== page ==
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Lecture

SOC 1500 Nov 1 2011 Lecture Note (F11)

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Department
Sociology
Course
SOC 1500
Professor
Alexander Shvarts
Semester
Fall

Description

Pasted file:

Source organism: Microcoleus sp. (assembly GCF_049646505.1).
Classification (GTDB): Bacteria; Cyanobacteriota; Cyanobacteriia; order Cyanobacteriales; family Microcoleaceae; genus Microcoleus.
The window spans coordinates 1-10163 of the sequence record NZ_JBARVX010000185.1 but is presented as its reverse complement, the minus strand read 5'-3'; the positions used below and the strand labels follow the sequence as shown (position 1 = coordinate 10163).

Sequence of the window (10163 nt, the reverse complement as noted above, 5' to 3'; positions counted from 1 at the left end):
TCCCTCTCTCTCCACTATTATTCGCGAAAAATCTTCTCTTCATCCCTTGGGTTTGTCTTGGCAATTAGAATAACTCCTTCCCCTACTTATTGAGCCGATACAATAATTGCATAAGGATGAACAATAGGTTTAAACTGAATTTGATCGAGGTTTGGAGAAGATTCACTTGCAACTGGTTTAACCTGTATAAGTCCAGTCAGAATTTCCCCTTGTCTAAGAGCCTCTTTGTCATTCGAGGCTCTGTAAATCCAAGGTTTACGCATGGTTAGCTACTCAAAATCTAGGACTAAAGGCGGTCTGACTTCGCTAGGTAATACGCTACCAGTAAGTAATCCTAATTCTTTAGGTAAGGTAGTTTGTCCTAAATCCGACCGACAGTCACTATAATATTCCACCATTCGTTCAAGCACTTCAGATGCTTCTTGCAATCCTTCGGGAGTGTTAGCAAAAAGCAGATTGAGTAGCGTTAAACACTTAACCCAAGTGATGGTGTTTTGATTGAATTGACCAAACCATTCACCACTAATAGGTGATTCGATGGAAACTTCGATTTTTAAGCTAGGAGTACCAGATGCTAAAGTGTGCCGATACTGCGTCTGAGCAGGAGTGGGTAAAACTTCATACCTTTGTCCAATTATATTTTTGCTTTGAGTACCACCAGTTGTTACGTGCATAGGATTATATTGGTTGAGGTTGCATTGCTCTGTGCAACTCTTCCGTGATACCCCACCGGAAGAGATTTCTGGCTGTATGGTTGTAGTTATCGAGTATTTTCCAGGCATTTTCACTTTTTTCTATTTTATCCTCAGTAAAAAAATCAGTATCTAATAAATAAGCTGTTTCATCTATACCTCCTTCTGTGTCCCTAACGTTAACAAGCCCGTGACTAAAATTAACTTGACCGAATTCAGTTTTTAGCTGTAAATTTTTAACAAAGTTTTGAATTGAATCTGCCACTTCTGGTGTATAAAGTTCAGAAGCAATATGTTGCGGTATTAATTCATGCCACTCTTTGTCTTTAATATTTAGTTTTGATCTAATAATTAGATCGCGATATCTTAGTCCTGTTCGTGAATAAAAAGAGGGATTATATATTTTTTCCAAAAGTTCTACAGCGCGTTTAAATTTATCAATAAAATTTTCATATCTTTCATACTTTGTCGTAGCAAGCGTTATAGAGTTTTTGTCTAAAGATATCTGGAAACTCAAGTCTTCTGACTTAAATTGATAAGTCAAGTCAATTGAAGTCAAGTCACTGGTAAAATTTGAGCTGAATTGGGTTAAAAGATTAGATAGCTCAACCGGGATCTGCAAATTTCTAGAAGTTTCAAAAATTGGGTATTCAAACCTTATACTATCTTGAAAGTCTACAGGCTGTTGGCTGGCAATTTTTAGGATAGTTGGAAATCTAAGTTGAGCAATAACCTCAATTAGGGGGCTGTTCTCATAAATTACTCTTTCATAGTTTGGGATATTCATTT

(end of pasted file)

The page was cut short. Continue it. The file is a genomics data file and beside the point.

Hackler: Violent Crimes – Ch.15, Biological Theory – Ch.4, Psychological Theory – Ch.5 Schmalleger and Volk: Biological Theory – Ch.6, Psychological Theory – Ch.7 SOC 1500 Tuesday, November 1, 2011 LECTURE 6: Sources of Violent Crime War and the Creation of Violent Cultures • Dan Archer and Rosemary Gartner (1976): Wars contribute to violence. During major wars, crime rates are lower. After a war, there are factors that might lead to a reduction of violence, but the return of young males might increase violent crime. > Research examining whetheror not if government engages in wars, and after war people in that society to commit more crime?; which model explains what happens during • Archer and Gartner – two theoretical models explain the impact of war on homicide: 1. Catharsis model: Wars substitute public violence for private violence. Homicide would decrease during and after the war. > Homicide rates and violent crimes will decrease during and after war; Catharsis means what happens during was is you purge yourself of violence; if your gov. is fighting 100,000 people, what difference does it make if you kill just one person? 2. Legitimation of violence model: Social approval of violence as a way of solving problems reduces inhibitions against taking human life. Wars legitimate killing people. This model predicts increases in homicide in postwar societies. War and the Creation of Violent Cultures • Archer and Gartner – findings: > Governments engaged in war will be governments who will have more violence during and after war • Nations that saw more war showed the greatest postwar increase in homicide. Seventeen nations showed increase in homicide rates after the two world wars. The non-combatant nations showed more decreases in homicide than increases. Only the legitimation-of-violence model is consistent with the frequent and pervasive postwar homicide increases in combatant nations. Video  Scene from Columbine  Talks to executive from company that creates missiles  Doesn’t see a problem with government engaging in war; see war as aggression due to problems in society  Theory: If you live in a society that is engaging in war, eventually the rest of society will show violence Richard Tremblay: Developmental Crime Prevention • Richard Tremblay: Argues that efforts that help very young children and their parents to behave in a pro-social way prevent problems at a later time. Antisocial behavior at an early age is a precursor of delinquent behavior. > The Hackler: Violent Crimes – Ch.15, Biological Theory – Ch.4, Psychological Theory – Ch.5 Schmalleger and Volk: Biological Theory – Ch.6, Psychological Theory – Ch.7 best way to deal with youth crime is to invest $ in helping young children/parents to behave in social way; youth not properly socialized will become problem as they grow up • Young parents: If young parents had reasonable employment, had opportunities to further their education and to interact more effectively with their children, they would be less attracted to drugs and alcohol. • Tremblay and Craig (1995): Argue that money invested in early (e.g., preschool) prevention efforts with at-risk families will yield greater payoffs than money invested in later (e.g. adolescence) prevention efforts with the same families. > Better childhood early education; help families with financial needs – kids in turn not looked after peer groups = stay out of trouble The Reduction of Family Violence in Canada • Number of children killed by family members in 1999: Fell to its lowest level in 26 years. > Homicide more likely to occur among people you know • Families: Major source of serious violence. More likely to be assaulted by family member • Spousal violence between 1993 and 1999: Rates of spousal violence against women declined in most provinces. Declining rates but still large problem in Canada; why decline?: More support services; more socially acceptable to get divorce Police Responses to Domestic Violence • Laying charges against men accused of assaulting their spouses: Began in North America in the 1980s. • Arrests: Reduced the likelihood of further violence. > Arrest does in fact reduce the amount of violence/minimizes the abuse The Spouse Assault Replication Program • Spousal assault arrests: Resulted in fewer future assaults • Different method of dealing with domestic assault - community conferencing strategy: Emphasizes shaming, apology, and the reaffirmation of community values rather than punishment, and is followed by reintegration into the community. By contrast, typical court scene stigmatizes both the victim and the offender and reinforces denial by the offender. > Community conferencing strategies • McMahon and Pence (1995): Argue that there is a need for community involvement in domestic violence cases.
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